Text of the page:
The Lean Startup

If you’re in the business of running a business, or managing a team, then I can’t recommend The Lean Startup by Eric Reiss enough. If you know anything about Azullo, the company I co-founded, and our product Respond, then you’ll know we follow the principles Reiss has so effectively articulated in his book.

Here’s a quote from a summary page, which is well worth checking out as a starting point:

Too many startups begin with an idea for a product that they think people want. They then spend months, sometimes years, perfecting that product without ever showing the product, even in a very rudimentary form, to the prospective customer. When they fail to reach broad uptake from customers, it is often because they never spoke to prospective customers and determined whether or not the product was interesting. When customers ultimately communicate, through their indifference, that they don’t care about the idea, the startup fails.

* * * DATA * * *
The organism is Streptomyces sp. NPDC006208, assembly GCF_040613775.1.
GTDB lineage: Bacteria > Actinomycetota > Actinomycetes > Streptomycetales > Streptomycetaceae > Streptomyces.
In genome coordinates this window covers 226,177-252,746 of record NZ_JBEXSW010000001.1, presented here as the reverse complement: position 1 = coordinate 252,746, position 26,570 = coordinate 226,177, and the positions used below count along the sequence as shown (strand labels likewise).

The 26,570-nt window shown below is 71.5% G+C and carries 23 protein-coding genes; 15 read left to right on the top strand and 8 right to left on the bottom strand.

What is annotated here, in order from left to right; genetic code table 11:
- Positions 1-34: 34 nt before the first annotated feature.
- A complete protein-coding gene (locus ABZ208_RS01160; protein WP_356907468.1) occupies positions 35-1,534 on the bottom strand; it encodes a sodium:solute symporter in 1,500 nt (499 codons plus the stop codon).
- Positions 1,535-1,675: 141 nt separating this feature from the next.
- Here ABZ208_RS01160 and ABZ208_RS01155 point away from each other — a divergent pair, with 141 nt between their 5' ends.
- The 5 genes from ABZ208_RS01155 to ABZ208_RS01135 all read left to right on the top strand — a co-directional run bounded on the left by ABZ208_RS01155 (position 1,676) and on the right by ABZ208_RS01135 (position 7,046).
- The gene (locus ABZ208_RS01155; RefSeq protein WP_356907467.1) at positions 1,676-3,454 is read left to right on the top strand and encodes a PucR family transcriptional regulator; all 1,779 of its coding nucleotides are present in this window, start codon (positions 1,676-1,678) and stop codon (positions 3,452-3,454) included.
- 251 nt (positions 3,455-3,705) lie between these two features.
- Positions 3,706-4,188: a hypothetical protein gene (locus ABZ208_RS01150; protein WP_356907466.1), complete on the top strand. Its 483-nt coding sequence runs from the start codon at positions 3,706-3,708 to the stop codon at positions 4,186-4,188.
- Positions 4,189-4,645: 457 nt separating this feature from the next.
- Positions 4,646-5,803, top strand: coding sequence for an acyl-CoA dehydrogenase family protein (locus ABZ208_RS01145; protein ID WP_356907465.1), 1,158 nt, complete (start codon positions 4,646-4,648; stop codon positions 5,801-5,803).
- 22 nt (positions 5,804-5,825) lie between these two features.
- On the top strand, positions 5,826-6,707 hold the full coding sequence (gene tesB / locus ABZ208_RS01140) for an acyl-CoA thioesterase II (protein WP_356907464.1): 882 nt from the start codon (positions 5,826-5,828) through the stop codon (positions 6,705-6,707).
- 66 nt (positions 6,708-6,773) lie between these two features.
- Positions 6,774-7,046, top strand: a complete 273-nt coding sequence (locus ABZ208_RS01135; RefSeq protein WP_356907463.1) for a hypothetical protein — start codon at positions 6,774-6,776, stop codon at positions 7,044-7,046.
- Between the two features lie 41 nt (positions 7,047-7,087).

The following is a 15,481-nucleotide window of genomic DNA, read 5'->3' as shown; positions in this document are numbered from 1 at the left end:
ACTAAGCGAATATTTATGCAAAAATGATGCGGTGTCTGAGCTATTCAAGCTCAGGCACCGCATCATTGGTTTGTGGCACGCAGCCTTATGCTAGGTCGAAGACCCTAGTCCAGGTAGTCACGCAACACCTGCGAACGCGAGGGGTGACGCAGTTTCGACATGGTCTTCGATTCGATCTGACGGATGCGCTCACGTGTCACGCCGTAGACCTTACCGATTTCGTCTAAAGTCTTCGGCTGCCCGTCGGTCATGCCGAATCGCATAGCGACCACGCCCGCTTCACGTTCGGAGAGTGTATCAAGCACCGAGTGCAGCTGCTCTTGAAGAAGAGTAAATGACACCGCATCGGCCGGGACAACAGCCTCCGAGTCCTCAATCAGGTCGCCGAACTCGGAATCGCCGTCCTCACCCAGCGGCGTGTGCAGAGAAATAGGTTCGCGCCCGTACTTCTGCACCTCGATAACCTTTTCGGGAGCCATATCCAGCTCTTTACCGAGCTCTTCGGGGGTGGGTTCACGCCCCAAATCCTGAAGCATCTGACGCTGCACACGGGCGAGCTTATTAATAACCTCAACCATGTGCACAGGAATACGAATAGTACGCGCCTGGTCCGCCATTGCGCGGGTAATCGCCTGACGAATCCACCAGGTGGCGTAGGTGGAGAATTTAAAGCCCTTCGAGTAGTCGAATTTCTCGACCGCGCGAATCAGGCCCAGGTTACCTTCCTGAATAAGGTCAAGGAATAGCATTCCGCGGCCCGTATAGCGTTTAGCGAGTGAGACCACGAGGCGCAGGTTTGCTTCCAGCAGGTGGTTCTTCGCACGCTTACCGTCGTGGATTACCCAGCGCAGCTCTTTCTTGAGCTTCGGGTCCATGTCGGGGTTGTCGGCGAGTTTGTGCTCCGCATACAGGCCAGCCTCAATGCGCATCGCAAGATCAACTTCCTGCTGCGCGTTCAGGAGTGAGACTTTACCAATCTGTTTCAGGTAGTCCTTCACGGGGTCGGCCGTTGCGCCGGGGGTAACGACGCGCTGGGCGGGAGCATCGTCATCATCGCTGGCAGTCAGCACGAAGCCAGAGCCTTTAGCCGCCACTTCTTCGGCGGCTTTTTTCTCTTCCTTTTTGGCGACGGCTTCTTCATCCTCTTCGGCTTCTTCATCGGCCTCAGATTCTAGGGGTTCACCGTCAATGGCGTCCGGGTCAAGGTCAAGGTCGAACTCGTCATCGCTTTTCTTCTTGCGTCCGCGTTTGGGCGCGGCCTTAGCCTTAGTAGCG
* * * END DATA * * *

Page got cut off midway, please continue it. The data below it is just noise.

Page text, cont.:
And just for good measure, here’s another:

The Lean Startup methodology has as a premise that every startup is a grand experiment that attempts to answer a question. The question is not “Can this product be built?” Instead, the questions are “Should this product be built?” and “Can we build a sustainable business around this set of products and services?” This experiment is more than just theoretical inquiry; it is a first product. If it is successful, it allows a manager to get started with his or her campaign: enlisting early adopters, adding employees to each further experiment or iteration, and eventually starting to build a product. By the time that product is ready to be distributed widely, it will already have established customers. It will have solved real problems and offer detailed specifications for what needs to be built.

OK, now buy the book.

The Lean Startup